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Mission Statement

A lot of people don't realize how great poetry can be, and there are very few places where young people can be introduced to great poets. I created Poetry Soup to share my love for poetry and to inspire others to read more of it. In this podcast, which will come out 1-2 times a month, I will read and discuss poems by some of my favorite poets, such as Wislawa Szymborska, Tomaz Salumun, and Wallace Stevens. I hope you enjoy it!

Ep. 1: "The Painter" by John Ashbery

Transcript

Hello, and welcome to Poetry Soup! I’m your host, Emma Catherine Hoff. Each episode, I’ll discuss a different poem and poet. Today, I’ll be talking about a sestina by John Ashbery.

Imagine a painter that could never even begin a single painting. This is the subject of John Ashbery’s “The Painter.” This poem is a beautiful sestina (we’ll talk more about sestinas later) that Conner, the instructor of one of the Stone Soup writing workshops, brought up in one of his classes.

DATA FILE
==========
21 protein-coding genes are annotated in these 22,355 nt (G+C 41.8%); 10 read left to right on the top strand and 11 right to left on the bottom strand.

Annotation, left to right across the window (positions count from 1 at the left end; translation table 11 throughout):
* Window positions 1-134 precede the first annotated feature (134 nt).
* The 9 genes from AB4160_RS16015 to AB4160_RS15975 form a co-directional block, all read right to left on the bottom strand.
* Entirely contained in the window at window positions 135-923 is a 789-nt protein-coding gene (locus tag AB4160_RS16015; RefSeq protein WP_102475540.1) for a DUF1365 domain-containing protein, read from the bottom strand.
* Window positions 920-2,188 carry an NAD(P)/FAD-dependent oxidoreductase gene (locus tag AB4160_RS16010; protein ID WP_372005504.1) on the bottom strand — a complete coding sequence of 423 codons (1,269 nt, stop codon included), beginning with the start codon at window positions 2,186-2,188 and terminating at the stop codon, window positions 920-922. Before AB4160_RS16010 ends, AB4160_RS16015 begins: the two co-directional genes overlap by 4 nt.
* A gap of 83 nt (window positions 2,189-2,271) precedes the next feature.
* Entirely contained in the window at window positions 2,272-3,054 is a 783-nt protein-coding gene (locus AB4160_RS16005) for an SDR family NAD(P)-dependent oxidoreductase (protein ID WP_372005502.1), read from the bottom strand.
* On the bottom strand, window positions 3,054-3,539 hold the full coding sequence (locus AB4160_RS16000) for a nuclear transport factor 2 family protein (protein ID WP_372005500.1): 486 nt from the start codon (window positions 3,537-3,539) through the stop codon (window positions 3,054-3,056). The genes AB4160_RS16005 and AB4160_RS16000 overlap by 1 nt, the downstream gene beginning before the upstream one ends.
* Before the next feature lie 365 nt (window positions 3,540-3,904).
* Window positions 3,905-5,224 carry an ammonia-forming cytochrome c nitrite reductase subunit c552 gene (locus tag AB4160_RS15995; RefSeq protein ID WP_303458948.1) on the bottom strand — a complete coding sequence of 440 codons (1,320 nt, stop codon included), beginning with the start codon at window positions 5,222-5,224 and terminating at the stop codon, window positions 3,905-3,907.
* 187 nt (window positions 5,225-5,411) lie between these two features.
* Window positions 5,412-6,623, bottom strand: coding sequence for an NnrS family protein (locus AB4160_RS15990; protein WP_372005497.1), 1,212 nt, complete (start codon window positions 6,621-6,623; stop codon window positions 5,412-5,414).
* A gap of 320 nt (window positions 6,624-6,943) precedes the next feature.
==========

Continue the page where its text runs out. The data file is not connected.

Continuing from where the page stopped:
John Ashbery was born on July 28, 1927, in Rochester, New York, the US. He was a member of the New York School of Poets, a group of poets, many of whom lived in New York City, who had similar writing styles. The school included some of my favorite poets. James Schuyler, Kenneth Koch, Barbara Guest, and Frank O’Hara were all members. Ashbery wrote a lot during his lifetime, including a novel called A Nest of Ninnies (published in 1969) with Schuyler and many poetry collections, including  Self-portrait in a Convex Mirror, which was published in 1975 and won three awards: the Pulitzer Prize, the National Book Award, and the National Book Critics Award. Ashbery also penned several plays and was an art critic (in fact, a book called Reported Sightings, Art Chronicles 1957-1987, edited by Daniel Bergman, was published in 1989, containing Ashbery’s collected art reviews). Ashbery’s poems were also compiled into Collected Poems, 1956-1987, which made Ashbery the first poet to ever be published in the Library of America (LOA) series. John Ashbery died on September 3, 2017, in Hudson, New York, US, at the age of 90.